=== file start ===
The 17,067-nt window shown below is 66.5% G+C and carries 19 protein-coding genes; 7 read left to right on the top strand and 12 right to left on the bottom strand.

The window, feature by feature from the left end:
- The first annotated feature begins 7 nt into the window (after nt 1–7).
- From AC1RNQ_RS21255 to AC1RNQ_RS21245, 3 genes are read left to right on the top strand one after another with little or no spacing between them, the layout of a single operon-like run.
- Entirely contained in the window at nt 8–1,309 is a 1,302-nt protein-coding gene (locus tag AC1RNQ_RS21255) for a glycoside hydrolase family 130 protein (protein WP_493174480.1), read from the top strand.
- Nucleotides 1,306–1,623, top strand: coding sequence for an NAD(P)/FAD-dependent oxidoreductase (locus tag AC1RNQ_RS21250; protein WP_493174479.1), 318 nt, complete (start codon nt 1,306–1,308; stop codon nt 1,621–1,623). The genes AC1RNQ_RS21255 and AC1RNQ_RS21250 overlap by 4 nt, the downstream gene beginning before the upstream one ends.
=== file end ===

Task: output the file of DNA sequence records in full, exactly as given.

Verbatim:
The 17,067-nt window shown below is 66.5% G+C and carries 19 protein-coding genes; 7 read left to right on the top strand and 12 right to left on the bottom strand.

The window, feature by feature from the left end:
- The first annotated feature begins 7 nt into the window (after nt 1–7).
- From AC1RNQ_RS21255 to AC1RNQ_RS21245, 3 genes are read left to right on the top strand one after another with little or no spacing between them, the layout of a single operon-like run.
- Entirely contained in the window at nt 8–1,309 is a 1,302-nt protein-coding gene (locus tag AC1RNQ_RS21255) for a glycoside hydrolase family 130 protein (protein WP_493174480.1), read from the top strand.
- Nucleotides 1,306–1,623, top strand: coding sequence for an NAD(P)/FAD-dependent oxidoreductase (locus tag AC1RNQ_RS21250; protein WP_493174479.1), 318 nt, complete (start codon nt 1,306–1,308; stop codon nt 1,621–1,623). The genes AC1RNQ_RS21255 and AC1RNQ_RS21250 overlap by 4 nt, the downstream gene beginning before the upstream one ends.